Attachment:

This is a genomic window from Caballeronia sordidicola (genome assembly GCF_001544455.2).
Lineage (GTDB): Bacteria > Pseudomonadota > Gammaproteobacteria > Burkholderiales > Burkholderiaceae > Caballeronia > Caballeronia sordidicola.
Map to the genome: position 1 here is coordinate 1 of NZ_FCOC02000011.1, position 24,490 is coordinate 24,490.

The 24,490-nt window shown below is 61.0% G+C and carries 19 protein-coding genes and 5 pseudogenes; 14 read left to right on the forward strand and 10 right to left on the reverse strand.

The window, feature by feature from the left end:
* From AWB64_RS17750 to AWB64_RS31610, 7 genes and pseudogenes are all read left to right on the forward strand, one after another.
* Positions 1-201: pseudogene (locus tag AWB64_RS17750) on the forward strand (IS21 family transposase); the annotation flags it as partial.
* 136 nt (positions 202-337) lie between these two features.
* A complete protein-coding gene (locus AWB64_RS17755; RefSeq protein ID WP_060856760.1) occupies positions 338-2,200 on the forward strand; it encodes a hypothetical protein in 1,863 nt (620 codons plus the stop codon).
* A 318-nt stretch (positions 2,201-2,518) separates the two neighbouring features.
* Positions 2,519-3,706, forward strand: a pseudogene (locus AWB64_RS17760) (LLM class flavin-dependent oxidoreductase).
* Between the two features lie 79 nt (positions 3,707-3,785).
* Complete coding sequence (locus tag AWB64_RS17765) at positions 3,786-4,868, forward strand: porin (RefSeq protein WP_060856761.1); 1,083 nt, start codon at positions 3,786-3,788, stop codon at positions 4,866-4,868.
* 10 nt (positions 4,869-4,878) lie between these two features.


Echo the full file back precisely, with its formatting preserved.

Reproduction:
This is a genomic window from Caballeronia sordidicola (genome assembly GCF_001544455.2).
Lineage (GTDB): Bacteria > Pseudomonadota > Gammaproteobacteria > Burkholderiales > Burkholderiaceae > Caballeronia > Caballeronia sordidicola.
Map to the genome: position 1 here is coordinate 1 of NZ_FCOC02000011.1, position 24,490 is coordinate 24,490.

The 24,490-nt window shown below is 61.0% G+C and carries 19 protein-coding genes and 5 pseudogenes; 14 read left to right on the forward strand and 10 right to left on the reverse strand.

The window, feature by feature from the left end:
* From AWB64_RS17750 to AWB64_RS31610, 7 genes and pseudogenes are all read left to right on the forward strand, one after another.
* Positions 1-201: pseudogene (locus tag AWB64_RS17750) on the forward strand (IS21 family transposase); the annotation flags it as partial.
* 136 nt (positions 202-337) lie between these two features.
* A complete protein-coding gene (locus AWB64_RS17755; RefSeq protein ID WP_060856760.1) occupies positions 338-2,200 on the forward strand; it encodes a hypothetical protein in 1,863 nt (620 codons plus the stop codon).
* A 318-nt stretch (positions 2,201-2,518) separates the two neighbouring features.
* Positions 2,519-3,706, forward strand: a pseudogene (locus AWB64_RS17760) (LLM class flavin-dependent oxidoreductase).
* Between the two features lie 79 nt (positions 3,707-3,785).
* Complete coding sequence (locus tag AWB64_RS17765) at positions 3,786-4,868, forward strand: porin (RefSeq protein WP_060856761.1); 1,083 nt, start codon at positions 3,786-3,788, stop codon at positions 4,866-4,868.
* 10 nt (positions 4,869-4,878) lie between these two features.